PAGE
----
Scientific Name(s): Chamaelirium luteum (L.) Gray
Common Name(s): Blazing star, Devil's bit, Drooping starwort, Fairywand, False unicorn, Helonias root, Rattlesnake, Star grub root, Stargrass, Starwort
Medically reviewed by Drugs.com. Last updated on Dec 22, 2022.
False unicorn has been used in traditional medicine as a uterine tonic for treatment of amenorrhea and morning sickness. It has also been used as an appetite stimulant, diuretic, vermifuge, emetic, and insecticide; however, clinical data are lacking to support use, and false unicorn is not considered safe for consumption.
Traditional doses of false unicorn have included 1 to 2 g of the root as a tea, or 2 to 5 mL of the root tincture 3 times a day as a uterine tonic or diuretic; however, there are no clinical studies to support a particular dosage. Preparations have not been standardized.
Not considered safe for consumption.
Avoid use. Information regarding safety and efficacy in pregnancy and lactation is lacking.
None well documented.
Excessive doses may cause nausea and vomiting, possibly due to the saponin content.
No data. False unicorn is not considered safe for consumption.
- Liliaceae (lily)
C. luteum is a member of the Liliaceae family and is native to the United States, naturally growing from Florida to New York and the eastern shore to the Mississippi River. The only species in its genus, it is considered threatened in New York and endangered in Massachusetts, Indiana, and Connecticut because of habitat loss and effects of collection from the wild for herbal use.Davis 2012, Matovic 2011, USDA 2019 C. luteum is a dioecious species (ie, the male and female flowers, which turn yellow upon drying, are borne on separate plants). The leaves of false unicorn form a basal rosette, flowering between May and June. The roots (called "starwort" or "unicorn root") and rhizome are used medicinally and are collected in autumn.Challinor 2012, Davis 2012, Hill 2006, USDA 2019 The plant has been confused with the lilies Helonias bullata and Aletris farinosa (true unicorn root) because of shared common names. Synonyms of C. luteum are Veratrum luteum L. and Chamaelirium obovale Small.
False unicorn has been used by North American Indians to prevent miscarriage, manage menstruation problems, and enhance fertility. It has also been used in Western medicine to treat ovarian cysts,Davis 2012 and as an anti-inflammatory, appetite stimulant, diuretic, emetic, vermifuge, and mild GI tract tonic.Davis 2012, Duke 2002, Yarnell 2008 Its use in combination preparations for painful or irregular menstruation has been reported in the United StatesMatovic 2011; however, use of false unicorn for any indication is not considered safe.
Studies characterizing the chemical composition of false unicorn are limited.Matovic 2011 The root primarily contains sterols and steroidal saponins (including chamaelirin, chiograsterol, and aglycone diosgenin), as well as other saponins with an "unusual" cholestane core.Challinor 2011, Davis 2012, Matovic 2011, Yokosuka 2013
Oleic, linoleic, and stearic fatty acids have also been isolated from the root.Duke 1992
Uses and Pharmacology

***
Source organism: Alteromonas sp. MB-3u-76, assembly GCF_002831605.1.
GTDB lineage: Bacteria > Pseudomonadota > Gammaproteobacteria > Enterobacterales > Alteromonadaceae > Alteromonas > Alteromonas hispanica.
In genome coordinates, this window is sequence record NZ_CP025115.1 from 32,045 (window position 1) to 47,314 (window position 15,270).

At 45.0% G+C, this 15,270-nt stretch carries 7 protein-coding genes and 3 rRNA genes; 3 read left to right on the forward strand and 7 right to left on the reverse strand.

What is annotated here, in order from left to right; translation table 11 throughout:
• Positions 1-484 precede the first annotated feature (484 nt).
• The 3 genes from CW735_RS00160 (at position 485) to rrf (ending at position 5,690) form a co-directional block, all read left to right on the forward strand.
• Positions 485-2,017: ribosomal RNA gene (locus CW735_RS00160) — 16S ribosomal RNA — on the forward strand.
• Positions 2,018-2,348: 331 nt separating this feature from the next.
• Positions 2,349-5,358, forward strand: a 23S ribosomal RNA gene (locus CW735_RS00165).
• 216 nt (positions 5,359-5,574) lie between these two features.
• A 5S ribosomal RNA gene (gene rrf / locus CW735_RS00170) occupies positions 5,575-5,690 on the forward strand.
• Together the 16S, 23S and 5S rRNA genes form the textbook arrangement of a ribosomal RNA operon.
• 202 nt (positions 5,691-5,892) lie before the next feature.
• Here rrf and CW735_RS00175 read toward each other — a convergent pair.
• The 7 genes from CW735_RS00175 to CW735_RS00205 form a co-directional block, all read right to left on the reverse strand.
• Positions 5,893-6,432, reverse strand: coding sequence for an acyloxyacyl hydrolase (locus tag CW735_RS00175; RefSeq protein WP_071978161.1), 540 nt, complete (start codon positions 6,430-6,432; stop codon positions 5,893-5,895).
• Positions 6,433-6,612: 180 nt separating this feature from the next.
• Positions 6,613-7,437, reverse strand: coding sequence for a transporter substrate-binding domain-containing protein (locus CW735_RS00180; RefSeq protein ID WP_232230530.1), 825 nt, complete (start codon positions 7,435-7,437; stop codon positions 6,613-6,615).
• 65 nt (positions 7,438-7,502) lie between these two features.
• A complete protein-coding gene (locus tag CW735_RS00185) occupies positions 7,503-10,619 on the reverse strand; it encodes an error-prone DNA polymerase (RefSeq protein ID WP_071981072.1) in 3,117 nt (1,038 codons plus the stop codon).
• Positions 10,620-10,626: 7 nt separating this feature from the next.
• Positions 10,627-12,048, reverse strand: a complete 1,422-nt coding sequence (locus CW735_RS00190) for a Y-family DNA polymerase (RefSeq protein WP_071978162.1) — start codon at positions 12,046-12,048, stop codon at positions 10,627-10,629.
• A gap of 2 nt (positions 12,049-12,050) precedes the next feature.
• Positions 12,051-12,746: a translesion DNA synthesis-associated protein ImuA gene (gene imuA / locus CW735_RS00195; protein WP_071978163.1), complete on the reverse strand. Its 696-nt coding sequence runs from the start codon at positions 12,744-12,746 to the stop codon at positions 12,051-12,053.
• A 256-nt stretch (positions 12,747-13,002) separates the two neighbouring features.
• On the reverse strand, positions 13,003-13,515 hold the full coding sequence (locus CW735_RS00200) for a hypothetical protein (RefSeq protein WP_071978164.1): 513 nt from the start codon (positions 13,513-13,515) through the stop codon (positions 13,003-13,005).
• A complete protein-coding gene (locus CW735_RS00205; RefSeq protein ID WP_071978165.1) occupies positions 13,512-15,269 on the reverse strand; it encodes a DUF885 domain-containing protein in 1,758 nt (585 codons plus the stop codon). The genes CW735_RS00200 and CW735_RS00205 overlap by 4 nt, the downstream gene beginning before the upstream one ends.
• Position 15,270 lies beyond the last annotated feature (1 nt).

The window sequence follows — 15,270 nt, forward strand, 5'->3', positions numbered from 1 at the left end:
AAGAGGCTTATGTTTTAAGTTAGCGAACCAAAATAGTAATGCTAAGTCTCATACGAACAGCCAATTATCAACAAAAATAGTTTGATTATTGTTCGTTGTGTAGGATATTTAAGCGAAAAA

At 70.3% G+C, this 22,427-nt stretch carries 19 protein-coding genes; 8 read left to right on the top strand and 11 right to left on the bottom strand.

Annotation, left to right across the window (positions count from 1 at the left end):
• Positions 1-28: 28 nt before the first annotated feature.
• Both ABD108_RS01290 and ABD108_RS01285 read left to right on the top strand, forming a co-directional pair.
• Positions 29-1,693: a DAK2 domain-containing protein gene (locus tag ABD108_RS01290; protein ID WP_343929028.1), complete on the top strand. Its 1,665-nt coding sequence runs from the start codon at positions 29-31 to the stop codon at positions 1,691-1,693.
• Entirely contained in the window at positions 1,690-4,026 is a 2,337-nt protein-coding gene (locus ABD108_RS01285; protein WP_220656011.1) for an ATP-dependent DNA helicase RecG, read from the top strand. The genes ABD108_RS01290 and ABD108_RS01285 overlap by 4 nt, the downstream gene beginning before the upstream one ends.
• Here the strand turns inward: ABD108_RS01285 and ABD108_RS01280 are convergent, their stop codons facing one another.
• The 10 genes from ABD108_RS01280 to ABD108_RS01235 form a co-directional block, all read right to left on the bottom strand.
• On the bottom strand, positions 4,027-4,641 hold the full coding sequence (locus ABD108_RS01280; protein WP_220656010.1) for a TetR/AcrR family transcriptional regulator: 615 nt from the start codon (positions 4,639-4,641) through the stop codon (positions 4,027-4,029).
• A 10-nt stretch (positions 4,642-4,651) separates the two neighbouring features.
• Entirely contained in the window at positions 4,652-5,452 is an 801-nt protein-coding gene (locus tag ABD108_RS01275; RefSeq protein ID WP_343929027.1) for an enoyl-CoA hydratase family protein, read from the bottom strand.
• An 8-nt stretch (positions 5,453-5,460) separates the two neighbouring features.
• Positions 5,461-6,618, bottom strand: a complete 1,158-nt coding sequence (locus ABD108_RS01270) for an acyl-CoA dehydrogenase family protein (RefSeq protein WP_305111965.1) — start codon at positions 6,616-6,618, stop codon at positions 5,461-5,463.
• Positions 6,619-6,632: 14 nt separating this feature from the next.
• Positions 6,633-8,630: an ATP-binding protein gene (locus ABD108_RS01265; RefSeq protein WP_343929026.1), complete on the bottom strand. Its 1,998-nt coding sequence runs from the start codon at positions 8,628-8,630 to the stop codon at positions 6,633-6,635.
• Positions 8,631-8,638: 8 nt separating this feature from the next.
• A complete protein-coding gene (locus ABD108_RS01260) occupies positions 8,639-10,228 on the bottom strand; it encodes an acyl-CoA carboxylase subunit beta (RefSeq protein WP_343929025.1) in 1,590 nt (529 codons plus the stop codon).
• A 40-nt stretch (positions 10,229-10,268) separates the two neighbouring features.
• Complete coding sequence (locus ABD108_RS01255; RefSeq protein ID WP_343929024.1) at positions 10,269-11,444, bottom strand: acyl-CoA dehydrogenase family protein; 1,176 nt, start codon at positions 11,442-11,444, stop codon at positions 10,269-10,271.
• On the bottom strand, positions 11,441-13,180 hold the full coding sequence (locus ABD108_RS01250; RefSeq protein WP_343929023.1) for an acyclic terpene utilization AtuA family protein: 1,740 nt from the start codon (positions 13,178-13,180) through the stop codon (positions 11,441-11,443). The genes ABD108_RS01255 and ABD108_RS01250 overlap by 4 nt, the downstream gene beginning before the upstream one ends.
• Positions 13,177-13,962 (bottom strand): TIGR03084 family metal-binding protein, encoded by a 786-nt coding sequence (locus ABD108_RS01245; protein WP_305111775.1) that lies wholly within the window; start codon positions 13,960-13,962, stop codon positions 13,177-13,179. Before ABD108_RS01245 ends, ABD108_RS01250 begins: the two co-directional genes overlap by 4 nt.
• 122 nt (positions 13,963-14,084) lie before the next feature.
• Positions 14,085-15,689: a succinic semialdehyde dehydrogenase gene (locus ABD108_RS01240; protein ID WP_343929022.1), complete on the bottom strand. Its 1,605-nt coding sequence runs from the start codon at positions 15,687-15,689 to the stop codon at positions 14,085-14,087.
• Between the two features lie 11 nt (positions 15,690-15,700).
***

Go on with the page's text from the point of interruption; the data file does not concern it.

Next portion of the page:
Animal and in vitro data
The chemical constituents extracted from the root of false unicorn have been tested for cytotoxicity in human leukemia cells in vitro and in prostate cancer in mice.Ng 2003, Yokosuka 2013 In an in vitro study involving several cancer cell lines (cervical, colon, breast, melanoma, and leukemia), components derived from C. luteum demonstrated antiproliferative effects.Challinor 2012
Animal and in vitro data
Animal studies were conducted in the early 1900s by a single group of researchers. No effects were observed on isolated or intact uteri. An effect on gonadotropins was also postulated.Brandt 1996, Graham 1955, Pilcher 1916, Pilcher 1918
There are no clinical data regarding the use of false unicorn as a uterine tonic. As part of a combination preparation, the extract was used in a clinical study of herbal alternative therapies for menopause; however, the presence of false unicorn in the capsules could not be confirmed, and the researchers questioned the quality of the preparation.Newton 2008
Traditional dosages of false unicorn have included 1 to 2 g of the root as a tea, or 2 to 5 mL of the root tincture 3 times a day as a uterine tonic or diuretic; however, there are no clinical studies to support a particular dosage.Duke 2002 Preparations have not been standardized.
Pregnancy / Lactation
Avoid use. Information regarding safety and efficacy in pregnancy and lactation is lacking. The extract has been reported to have emmenagogue, estrogenic, mastogenic, and uterotonic effects.Duke 2002
None well documented. Extracts of the root inhibited CYP2D6 and 3A4 in one study, suggesting potential for interactions.Ho 2011
Excessive doses may cause nausea and vomiting, possibly due to the saponin content.Duke 2002, Yarnell 2008
Information is lacking. Reports of toxicity from species of the Veratrum genus, which contain toxic alkaloids, may have been erroneously attributed to C. luteum.Chandler 2014 In a study conducted in the 1950s, toxicity in rats was observed at 40 to 50 mg doses of the dried plant extract.Graham 1955 False unicorn is not considered safe for consumption.
- Chamaelirium obovale Small
- Veratrum luteum
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